When all else fails — heck, when all else works — blame the media.
Why not? Everybody else does.
Sean Hannity wondered Wednesday on his Fox News show how the race for U.S. Senate in Arizona between Martha McSally and Kyrsten Sinema could possibly be so competitive.
And he did it in the most Sean Hannity way possible.
“How is it possible that a woman that says Arizona’s the meth lab of democracy; and says people of Arizona are crazy; invites the blind sheik’s lawyer, the radical lawyer, to speak at Arizona State University; and says that it’s OK for Americans to join the Taliban; while you have served 28 years, six tours of duty, while she was out organizing protests — and I’m not making it up — with witches. How is this even a race with the people of Arizona?”
McSally, a guest on his show, was ready with an answer. And yes, it included a swipe at that most-dependable of targets, the media.
“Well, Sean, it is unbelievable, and this just goes to show you that she’s Chuck Schumer’s top recruit and with a lot of money, with TV ads, with millions and millions of dollars, she’s been able to fool a lot of people. They’re not aware of those things unless they’re watching your show, which I’m grateful that you keep bringing it up. But the Arizona media has been protecting her, so she’s coming across as something she’s not, in the biggest political makeover in our history.”
A go-to strategy
This has been a go-to strategy for McSally. It has been a go-to strategy for President Donald Trump. It has been a go-to strategy for pretty much anyone who has ever had a story written or broadcast about them that portrays them in anything less than a positive light.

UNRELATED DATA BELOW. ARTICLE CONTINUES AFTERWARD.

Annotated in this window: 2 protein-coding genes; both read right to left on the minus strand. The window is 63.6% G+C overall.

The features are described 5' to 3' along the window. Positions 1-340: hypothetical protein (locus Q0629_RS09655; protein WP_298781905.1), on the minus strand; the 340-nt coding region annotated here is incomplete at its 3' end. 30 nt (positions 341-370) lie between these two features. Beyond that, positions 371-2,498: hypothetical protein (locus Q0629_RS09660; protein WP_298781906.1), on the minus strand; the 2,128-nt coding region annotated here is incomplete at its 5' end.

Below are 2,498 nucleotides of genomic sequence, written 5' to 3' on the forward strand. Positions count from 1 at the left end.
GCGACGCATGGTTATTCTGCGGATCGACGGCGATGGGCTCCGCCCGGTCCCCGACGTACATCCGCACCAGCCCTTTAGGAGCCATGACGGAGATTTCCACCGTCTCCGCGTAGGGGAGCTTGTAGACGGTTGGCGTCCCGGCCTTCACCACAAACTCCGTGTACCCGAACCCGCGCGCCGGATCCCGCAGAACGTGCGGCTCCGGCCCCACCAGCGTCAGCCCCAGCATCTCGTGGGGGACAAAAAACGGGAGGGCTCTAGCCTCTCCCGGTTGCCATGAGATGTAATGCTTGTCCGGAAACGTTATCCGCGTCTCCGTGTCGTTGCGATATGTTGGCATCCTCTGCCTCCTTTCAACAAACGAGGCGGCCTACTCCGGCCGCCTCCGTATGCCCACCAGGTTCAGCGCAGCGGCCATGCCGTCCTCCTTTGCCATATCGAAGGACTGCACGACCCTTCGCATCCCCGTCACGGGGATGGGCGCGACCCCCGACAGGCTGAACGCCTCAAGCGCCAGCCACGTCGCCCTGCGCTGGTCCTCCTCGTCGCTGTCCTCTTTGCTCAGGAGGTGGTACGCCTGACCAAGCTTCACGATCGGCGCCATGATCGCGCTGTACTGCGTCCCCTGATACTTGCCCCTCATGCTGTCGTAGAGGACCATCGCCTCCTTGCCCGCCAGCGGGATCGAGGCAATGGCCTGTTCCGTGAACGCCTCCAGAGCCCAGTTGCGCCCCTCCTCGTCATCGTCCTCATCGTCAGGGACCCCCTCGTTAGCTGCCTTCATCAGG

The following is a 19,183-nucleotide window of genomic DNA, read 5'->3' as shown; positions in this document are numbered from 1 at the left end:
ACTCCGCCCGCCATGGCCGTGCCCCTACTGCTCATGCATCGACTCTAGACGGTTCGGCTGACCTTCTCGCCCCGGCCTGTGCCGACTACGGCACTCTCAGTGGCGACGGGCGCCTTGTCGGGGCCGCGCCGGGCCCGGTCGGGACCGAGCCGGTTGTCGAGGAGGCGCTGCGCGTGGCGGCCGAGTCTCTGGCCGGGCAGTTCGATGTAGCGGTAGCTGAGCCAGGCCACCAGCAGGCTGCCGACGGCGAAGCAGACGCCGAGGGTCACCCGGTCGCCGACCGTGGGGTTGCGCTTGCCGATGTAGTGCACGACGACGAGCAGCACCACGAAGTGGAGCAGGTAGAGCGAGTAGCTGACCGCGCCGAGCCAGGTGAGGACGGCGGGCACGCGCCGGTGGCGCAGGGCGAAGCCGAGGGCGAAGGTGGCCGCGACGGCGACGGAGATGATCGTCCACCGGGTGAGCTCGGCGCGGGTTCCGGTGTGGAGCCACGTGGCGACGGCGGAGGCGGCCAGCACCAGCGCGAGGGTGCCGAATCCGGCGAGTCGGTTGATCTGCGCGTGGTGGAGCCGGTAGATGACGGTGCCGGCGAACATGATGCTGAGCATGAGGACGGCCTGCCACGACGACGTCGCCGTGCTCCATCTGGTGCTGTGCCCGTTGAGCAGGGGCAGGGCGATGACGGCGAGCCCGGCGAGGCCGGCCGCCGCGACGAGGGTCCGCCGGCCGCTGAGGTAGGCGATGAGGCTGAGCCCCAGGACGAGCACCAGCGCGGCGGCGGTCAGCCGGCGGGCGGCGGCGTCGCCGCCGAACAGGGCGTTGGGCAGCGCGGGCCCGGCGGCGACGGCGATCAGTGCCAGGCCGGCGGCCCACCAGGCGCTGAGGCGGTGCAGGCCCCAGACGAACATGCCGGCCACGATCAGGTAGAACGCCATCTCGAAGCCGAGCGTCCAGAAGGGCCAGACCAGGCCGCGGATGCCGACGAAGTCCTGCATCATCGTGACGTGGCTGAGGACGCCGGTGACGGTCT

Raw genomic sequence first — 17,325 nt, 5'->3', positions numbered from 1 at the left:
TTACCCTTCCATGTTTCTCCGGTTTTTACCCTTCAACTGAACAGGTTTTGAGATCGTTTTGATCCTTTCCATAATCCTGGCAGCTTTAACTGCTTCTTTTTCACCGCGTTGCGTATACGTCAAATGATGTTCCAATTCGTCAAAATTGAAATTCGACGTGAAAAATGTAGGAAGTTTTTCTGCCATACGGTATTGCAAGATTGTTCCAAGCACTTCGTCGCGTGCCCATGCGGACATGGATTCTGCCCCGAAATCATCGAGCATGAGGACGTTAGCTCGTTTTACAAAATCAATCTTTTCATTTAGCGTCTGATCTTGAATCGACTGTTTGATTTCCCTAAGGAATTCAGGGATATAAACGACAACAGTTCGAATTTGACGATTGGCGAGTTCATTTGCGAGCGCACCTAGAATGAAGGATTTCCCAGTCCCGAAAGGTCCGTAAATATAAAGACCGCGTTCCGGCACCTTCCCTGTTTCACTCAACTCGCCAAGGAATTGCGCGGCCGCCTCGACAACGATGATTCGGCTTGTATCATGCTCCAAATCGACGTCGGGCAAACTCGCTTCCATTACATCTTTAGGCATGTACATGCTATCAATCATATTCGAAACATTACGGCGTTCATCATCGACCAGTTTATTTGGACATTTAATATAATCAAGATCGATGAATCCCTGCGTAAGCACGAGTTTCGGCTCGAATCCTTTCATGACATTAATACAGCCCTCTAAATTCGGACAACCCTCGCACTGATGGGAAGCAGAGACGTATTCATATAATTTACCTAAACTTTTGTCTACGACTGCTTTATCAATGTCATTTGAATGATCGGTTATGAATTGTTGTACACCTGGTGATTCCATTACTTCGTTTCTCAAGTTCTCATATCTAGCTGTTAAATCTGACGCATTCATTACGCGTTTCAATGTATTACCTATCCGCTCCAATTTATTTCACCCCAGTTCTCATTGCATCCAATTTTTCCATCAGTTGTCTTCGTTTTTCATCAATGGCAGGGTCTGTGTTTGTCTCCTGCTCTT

It’s a rather dubious claim. Some of the stories originated on conservative outlets, but mainstream media — Arizona and otherwise — reported the stories worth reporting on and ignored the ones that weren’t.
That is pretty much the way media works. Every claim, every long-ago tidbit dredged up by either side to generate a few headlines as we get ever-closer to the midterm elections, isn’t necessarily a real story.
It isn’t about protecting one candidate or another. Certainly, Arizona media have written and broadcast plenty of stories Sinema wishes they’d protected her against.
There’s the story of the Arizona State Troopers Association withdrawing its endorsement of her. Several outlets wrote about her somewhat robotic performance in a debate with McSally. McSally pulls ahead in polling? That’s reported, too.
This isn’t to say that media don’t play a role in deciding for whom to vote. They do, and they should — by providing information from which readers, viewers and listeners can better make informed decisions. That information is readily available in a lot of places. Without it, McSally and Hannity wouldn’t have anything to complain about.
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